& occasionally about other things, too...

Tuesday, November 26, 2019

Song of Silence - Sangeeta Gupta's paintings

Curator’s Note by Meena Chopra

In an ongoing journey with five elements of life, Sangeeta Gupta reveals the hidden realms of creativity by bringing it to the conscious levels through her art. There is a sustained intricacy of mystique, in the entire range of her work. 

The obscurity of abstract forms start speaking to one in a silent melody and a continuous song is created within the limits of space and time through the subjective experience.  Undoubtedly a spontaneous painter, the vision of her inner world is very clearly and honestly depicted in both her poetry and art. 

In her latest works, there is a kind of explosion of forms in contrasting tones and colours which give a powerful sense of free-spiritedness. This instantly grabs the attention of the viewer's eye and draws it deeply into the subtleties of forms and tones, thereby creating a continuous dialogue between the inner and outer worlds. 

What strikes me most in her art is the sincerity, through which the subconscious flows out naturally, impulsively and effortlessly through her art.
Fellow Artist and Curator Meena Chopra

Continued in the post below

Keshav Malik - a poet and an art critic

Continued from above

Guest post by Sangeeta Gupta

It seems only like yesterday, I recall.

I had recently come on transfer from Calcutta and was new in Delhi. My third solo exhibition was to be held at the All India Fine Arts and Craft Society in December 1997. I was desperately looking for someone to help me to curate the exhibition and to inaugurate it.

I met Manohar Kaul, Chairman, AIFACS regarding this and he promptly suggested that I contact Keshav Malik for this who was in the gallery attending some exhibition. Kaul said it was easy to identify Malik as he would be the tallest in the crowd.

I entered the gallery looking for him. He was there in the midst of a large gathering talking to people, yet he did not seem to belong there. I was simply mesmerised by his persona and walked up to him and said I need to have a word with him. He smiled and came out of the gallery and at that moment we were in a meaningful conversation, which went on for long.

At that point of time I was totally ignorant of his stature in the art world and had no hesitation in discussing with him about art and poetry. We instantly developed a bond which grew over the next 17 years. Keshav went out of his way to curate the exhibition of my ink drawings.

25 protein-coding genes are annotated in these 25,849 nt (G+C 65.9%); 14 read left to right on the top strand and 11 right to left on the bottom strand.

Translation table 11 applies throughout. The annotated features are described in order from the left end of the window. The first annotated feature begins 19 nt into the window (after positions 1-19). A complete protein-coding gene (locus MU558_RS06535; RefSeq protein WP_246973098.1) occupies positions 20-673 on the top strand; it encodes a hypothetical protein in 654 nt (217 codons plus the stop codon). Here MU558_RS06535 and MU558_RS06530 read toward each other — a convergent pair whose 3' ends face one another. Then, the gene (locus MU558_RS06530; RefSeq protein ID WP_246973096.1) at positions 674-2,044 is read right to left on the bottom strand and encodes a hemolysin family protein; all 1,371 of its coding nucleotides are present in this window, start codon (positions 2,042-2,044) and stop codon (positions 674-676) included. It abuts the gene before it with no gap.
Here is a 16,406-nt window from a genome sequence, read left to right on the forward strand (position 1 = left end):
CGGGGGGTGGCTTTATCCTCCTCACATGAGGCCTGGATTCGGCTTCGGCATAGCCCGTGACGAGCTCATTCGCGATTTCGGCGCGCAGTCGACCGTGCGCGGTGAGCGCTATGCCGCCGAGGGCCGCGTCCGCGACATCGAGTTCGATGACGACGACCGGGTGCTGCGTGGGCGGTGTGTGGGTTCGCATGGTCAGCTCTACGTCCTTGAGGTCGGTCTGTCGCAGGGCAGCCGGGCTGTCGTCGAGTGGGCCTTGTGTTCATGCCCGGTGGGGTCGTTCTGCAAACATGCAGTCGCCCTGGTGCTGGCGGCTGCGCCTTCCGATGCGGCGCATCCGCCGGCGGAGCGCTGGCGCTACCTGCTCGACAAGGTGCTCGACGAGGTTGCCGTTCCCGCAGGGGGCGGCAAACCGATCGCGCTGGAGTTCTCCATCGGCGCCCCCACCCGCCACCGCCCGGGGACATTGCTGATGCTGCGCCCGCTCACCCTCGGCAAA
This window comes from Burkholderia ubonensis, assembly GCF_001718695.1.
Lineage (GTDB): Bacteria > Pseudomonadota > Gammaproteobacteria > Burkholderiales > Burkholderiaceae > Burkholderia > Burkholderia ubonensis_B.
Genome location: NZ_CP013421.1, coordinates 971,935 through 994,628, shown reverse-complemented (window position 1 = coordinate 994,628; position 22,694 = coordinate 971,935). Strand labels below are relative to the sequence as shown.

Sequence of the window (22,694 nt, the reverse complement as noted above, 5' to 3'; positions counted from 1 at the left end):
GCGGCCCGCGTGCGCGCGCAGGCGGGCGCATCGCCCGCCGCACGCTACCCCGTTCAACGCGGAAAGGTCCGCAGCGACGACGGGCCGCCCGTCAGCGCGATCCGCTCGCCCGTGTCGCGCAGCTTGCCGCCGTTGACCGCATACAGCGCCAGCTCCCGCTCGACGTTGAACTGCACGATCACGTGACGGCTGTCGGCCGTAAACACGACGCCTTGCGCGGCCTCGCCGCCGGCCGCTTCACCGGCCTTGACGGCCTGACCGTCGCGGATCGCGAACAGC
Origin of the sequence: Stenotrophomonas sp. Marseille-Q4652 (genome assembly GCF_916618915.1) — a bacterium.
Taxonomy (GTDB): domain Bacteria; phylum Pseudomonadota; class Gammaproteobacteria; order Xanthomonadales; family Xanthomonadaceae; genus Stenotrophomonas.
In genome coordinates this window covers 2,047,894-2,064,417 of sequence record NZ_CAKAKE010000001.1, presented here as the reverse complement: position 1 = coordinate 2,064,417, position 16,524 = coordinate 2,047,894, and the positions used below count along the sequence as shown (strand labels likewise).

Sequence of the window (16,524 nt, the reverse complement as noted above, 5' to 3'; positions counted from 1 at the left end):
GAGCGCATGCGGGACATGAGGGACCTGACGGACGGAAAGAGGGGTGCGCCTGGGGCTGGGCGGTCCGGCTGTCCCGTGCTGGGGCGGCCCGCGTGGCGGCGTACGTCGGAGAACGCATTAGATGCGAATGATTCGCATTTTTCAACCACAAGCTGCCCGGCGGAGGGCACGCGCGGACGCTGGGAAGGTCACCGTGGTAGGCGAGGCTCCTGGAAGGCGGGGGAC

Keshav guided and inspired me to evolve as an artist and a poet. I felt anchored in Delhi – a big ruthless city. It was the beginning of a great learning experience and a beautiful relationship. His house became my comfort zone, we shared a lot.

Keshav witnessed my growth as an artist and a poet and enriched my life.

All these years I had the confidence that I could bank on him for guidance; could call him; meet him when I wished. I had immense faith in his advice and wisdom.

His passion for reading and writing poetry and reviewing art was the intrinsic force which made his life not only beautiful but so much worth living. He loved seeing art so much so that he would visit all shows in Delhi. He often said that he drew inspiration from art for his poems.

He translated my book of poems (The echoing groove - 2005). We did a book together, his poems and my paintings (Visions and Illuminations - 2009). One of my exhibitions had his poems and my paintings together on display (Shridharani Art Gallery, New Delhi - 2004). We read poetry together on several occasions in the midst of ongoing exhibitions.

I had this strong conviction that Keshav had so much wisdom and insight about evolution of Indian art that it should be shared with artists and poets of all ages and it would be appropriate to document it in a film. I discussed this with a filmmaker and he gladly agreed to do it.

Even after making all efforts by collecting data and research material the project did not take off. I was losing my patience and peace of mind over it. One day I decided that I would make the film myself. I am no filmmaker, but I made it as my tribute to my mentor Keshav. I scripted, shot the film and then did editing with the help of the professional.

I was keen to have a special screening of the film on Keshav’s birthday and the documentary was screened on 5 November 2012 at I.C.C.R, New Delhi. The first film on Keshav – Keshav Malik- A Look Back, is a reflection on the life of the noted poet and art critic.